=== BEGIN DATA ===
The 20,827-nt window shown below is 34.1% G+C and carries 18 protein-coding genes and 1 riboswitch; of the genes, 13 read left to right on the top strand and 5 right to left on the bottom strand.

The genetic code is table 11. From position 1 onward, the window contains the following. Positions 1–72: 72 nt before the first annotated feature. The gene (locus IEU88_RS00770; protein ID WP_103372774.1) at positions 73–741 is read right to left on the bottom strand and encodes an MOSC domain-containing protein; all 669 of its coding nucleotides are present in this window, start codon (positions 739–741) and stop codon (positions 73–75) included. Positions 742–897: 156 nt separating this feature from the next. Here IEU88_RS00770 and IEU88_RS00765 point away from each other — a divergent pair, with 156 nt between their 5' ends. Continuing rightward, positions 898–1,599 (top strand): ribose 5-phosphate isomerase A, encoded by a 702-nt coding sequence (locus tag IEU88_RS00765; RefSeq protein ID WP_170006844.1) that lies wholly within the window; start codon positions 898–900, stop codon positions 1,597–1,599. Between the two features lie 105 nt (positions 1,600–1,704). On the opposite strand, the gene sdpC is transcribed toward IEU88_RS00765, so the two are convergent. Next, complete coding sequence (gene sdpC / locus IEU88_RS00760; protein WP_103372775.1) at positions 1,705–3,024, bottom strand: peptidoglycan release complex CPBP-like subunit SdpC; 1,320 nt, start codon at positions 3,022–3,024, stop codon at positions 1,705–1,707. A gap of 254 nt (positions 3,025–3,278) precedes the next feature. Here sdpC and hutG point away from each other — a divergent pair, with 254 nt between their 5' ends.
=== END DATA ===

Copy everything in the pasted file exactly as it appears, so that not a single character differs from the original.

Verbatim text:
The 20,827-nt window shown below is 34.1% G+C and carries 18 protein-coding genes and 1 riboswitch; of the genes, 13 read left to right on the top strand and 5 right to left on the bottom strand.

The genetic code is table 11. From position 1 onward, the window contains the following. Positions 1–72: 72 nt before the first annotated feature. The gene (locus IEU88_RS00770; protein ID WP_103372774.1) at positions 73–741 is read right to left on the bottom strand and encodes an MOSC domain-containing protein; all 669 of its coding nucleotides are present in this window, start codon (positions 739–741) and stop codon (positions 73–75) included. Positions 742–897: 156 nt separating this feature from the next. Here IEU88_RS00770 and IEU88_RS00765 point away from each other — a divergent pair, with 156 nt between their 5' ends. Continuing rightward, positions 898–1,599 (top strand): ribose 5-phosphate isomerase A, encoded by a 702-nt coding sequence (locus tag IEU88_RS00765; RefSeq protein ID WP_170006844.1) that lies wholly within the window; start codon positions 898–900, stop codon positions 1,597–1,599. Between the two features lie 105 nt (positions 1,600–1,704). On the opposite strand, the gene sdpC is transcribed toward IEU88_RS00765, so the two are convergent. Next, complete coding sequence (gene sdpC / locus IEU88_RS00760; protein WP_103372775.1) at positions 1,705–3,024, bottom strand: peptidoglycan release complex CPBP-like subunit SdpC; 1,320 nt, start codon at positions 3,022–3,024, stop codon at positions 1,705–1,707. A gap of 254 nt (positions 3,025–3,278) precedes the next feature. Here sdpC and hutG point away from each other — a divergent pair, with 254 nt between their 5' ends.